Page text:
News Corp in bugging claim

Rupert Murdoch's News Corporation has been hit by a fresh wave of allegations of illegal bugging and fraud as part of a vicious legal tit-for-tat involving its satellite broadcasting know-how.

The battleground is in Israel, but the repercussions have been felt around the world to London, Mr Murdoch's home turf in Australia, and New York, where a $650m flotation of his TV technology arm has been stalled.

Today Michael Clinger, a former executive of News Corp's supplier of smartcards to BSkyB, will go to the High Court in Jerusalem to seek leave to sue the media mogul internationally.

Mr Clinger is claiming damages over alleged wire-tapping, following the emergence of tapes of privileged conversations between himself and his solicitors.

The tapes were allegedly found in the safe of Abe Peled, the head of Mr Murdoch's Israeli-based firm, News Datacom Research (NDR), during a raid by Israeli tax investigators last October.

NDR is the source of BSkyB's crucial "Videocrypt" technology, the satellite codes that allow it to restrict broadcasts to subscribers.

News Corp denies the allegations, saying they are part of a campaign to embarrass it into dropping a pounds 20m UK lawsuit against its former employee.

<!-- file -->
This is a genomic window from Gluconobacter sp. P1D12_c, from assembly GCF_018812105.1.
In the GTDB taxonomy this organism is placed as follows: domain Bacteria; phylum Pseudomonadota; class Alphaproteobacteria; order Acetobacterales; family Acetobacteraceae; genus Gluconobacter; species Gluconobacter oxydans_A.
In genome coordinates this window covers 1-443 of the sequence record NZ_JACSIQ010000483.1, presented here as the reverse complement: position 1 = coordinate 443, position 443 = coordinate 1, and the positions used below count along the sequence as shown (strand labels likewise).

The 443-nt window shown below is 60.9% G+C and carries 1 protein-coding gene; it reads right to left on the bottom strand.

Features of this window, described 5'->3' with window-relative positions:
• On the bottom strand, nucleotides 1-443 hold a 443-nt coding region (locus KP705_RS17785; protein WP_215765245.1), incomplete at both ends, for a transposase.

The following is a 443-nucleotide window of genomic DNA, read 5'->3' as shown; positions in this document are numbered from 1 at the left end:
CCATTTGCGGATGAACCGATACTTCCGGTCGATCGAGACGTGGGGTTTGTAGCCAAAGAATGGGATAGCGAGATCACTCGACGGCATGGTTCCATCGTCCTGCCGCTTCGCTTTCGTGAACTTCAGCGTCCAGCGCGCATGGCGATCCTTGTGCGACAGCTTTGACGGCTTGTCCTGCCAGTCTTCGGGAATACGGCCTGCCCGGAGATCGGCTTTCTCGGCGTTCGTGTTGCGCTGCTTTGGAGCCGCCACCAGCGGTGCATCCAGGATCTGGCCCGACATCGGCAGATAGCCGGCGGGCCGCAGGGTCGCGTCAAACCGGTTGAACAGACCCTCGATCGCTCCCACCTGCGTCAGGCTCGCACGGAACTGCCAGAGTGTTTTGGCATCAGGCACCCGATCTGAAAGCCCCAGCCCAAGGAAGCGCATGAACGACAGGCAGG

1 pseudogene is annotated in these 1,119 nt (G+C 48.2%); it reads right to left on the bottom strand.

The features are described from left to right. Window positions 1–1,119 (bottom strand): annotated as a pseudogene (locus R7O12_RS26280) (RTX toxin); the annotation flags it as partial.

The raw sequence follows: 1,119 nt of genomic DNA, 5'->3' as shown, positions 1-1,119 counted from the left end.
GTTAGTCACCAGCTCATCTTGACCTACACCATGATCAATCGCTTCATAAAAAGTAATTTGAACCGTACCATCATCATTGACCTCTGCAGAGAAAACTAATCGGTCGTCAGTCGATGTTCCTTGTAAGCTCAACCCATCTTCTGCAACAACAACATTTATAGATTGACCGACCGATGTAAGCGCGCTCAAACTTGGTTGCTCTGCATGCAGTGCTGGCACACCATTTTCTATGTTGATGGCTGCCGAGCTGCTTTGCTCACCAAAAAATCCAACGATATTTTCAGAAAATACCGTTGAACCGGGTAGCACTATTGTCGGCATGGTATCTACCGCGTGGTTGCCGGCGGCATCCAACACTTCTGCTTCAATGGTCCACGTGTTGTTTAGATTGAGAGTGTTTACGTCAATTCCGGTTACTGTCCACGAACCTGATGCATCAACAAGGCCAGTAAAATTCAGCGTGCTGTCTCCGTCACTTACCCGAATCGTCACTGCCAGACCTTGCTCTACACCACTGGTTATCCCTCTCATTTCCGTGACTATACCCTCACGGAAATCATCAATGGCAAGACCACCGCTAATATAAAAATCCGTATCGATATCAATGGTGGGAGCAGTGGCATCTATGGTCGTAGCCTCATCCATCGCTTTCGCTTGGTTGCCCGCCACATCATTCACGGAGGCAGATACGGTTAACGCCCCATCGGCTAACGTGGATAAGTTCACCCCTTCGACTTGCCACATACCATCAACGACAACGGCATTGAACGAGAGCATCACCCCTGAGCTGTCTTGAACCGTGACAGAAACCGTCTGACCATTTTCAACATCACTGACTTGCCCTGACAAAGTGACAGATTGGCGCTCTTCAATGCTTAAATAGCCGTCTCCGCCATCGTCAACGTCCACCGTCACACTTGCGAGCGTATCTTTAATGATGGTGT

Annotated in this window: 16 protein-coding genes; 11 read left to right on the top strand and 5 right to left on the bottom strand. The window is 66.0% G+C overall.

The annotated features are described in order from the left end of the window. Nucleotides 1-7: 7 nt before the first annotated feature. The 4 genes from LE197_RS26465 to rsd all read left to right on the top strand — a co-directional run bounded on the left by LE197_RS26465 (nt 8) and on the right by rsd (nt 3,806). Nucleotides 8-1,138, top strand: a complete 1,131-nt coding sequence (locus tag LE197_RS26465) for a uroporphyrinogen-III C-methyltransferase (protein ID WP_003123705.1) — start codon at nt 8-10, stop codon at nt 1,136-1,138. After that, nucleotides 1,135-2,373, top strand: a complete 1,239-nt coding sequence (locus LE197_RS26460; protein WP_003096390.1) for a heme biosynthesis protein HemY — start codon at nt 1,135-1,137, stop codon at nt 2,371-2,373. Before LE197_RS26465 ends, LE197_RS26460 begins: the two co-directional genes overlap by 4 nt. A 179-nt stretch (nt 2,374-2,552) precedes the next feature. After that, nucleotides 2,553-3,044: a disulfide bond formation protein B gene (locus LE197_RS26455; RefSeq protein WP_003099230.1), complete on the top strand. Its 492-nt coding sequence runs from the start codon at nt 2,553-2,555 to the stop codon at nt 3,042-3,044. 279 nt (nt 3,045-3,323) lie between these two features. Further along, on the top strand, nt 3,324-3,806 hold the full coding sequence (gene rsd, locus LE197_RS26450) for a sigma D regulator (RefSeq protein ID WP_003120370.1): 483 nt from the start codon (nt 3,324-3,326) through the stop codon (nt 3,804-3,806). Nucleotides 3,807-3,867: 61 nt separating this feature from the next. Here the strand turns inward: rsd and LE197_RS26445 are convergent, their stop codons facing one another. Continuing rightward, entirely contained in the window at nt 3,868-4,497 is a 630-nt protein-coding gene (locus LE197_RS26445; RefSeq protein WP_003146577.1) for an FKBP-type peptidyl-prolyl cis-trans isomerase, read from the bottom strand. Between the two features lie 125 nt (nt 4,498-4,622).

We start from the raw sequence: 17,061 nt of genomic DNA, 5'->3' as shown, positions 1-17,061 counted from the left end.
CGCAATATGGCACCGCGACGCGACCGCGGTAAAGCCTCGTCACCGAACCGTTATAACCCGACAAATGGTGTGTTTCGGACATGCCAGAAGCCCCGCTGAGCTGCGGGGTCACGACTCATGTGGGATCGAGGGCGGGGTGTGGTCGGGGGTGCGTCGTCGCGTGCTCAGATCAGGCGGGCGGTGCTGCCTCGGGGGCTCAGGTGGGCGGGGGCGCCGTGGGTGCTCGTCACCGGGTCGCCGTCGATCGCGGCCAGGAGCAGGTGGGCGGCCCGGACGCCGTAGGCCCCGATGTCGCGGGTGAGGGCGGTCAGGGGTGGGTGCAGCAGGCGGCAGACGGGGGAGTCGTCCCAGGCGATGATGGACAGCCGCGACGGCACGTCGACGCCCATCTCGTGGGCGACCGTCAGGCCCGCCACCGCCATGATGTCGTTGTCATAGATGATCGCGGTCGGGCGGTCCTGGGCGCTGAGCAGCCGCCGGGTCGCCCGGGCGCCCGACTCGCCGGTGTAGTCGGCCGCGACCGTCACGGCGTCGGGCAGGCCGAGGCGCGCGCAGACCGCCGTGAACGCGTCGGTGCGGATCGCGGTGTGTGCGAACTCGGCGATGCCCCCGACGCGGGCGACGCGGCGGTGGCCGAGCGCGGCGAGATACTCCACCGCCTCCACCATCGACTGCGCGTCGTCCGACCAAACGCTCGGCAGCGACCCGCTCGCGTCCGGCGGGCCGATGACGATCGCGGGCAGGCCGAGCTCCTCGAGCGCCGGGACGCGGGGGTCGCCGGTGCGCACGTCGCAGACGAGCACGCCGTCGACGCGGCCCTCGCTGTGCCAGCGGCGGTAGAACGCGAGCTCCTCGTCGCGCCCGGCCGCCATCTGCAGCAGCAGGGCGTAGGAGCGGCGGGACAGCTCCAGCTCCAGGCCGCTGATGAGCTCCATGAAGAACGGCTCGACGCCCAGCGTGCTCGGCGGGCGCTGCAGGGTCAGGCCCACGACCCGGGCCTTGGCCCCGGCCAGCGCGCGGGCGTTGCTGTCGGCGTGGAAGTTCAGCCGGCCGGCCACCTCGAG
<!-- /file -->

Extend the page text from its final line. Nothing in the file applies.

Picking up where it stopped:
But in the London High Court this week, its lawyers will press for an early trial - perhaps June or October - that might yet see Mr Murdoch take the stand.

"The whole purpose of all these allegations is to stop us recovering our losses," said Genie Gavenchak, News Corp's deputy legal counsel.

"He is trying to get some court somewhere to say we can't prosecute our action against him, because he knows he's going to lose."

News Corp is suing Mr Clinger for allegedly conspiring to inflate the price of smartcards up to late 1995.

As revealed in the Independent on Sunday last November, it has uncovered firms in Switzerland, Liberia, Panama and other tax havens through which the rake-off allegedly took place.

Since then, Mr Clinger's main co-defendant, Indian-born businessman B K Marya - whose firms made the cards - has settled with Mr Murdoch.

The terms remain confidential, but he is understood to have paid a seven- figure sum and given an affidavit supporting News Corp's case.

Early in February, Mr Clinger's City solicitors Clifford Chance also resigned.

The Murdoch camp argues there is no coincidence between these moves and the latest bugging claims. Allegations of tax evasion have also been drummed up by Mr Clinger, it says.

Speaking from Jerusalem this weekend, Mr Clinger denied suggestions he had planted tapes of his own conversations with his advisers at NDR.

"All this is hogwash that it is all manipulation by me," he said. "The Israeli government has a good case and is pursuing it."

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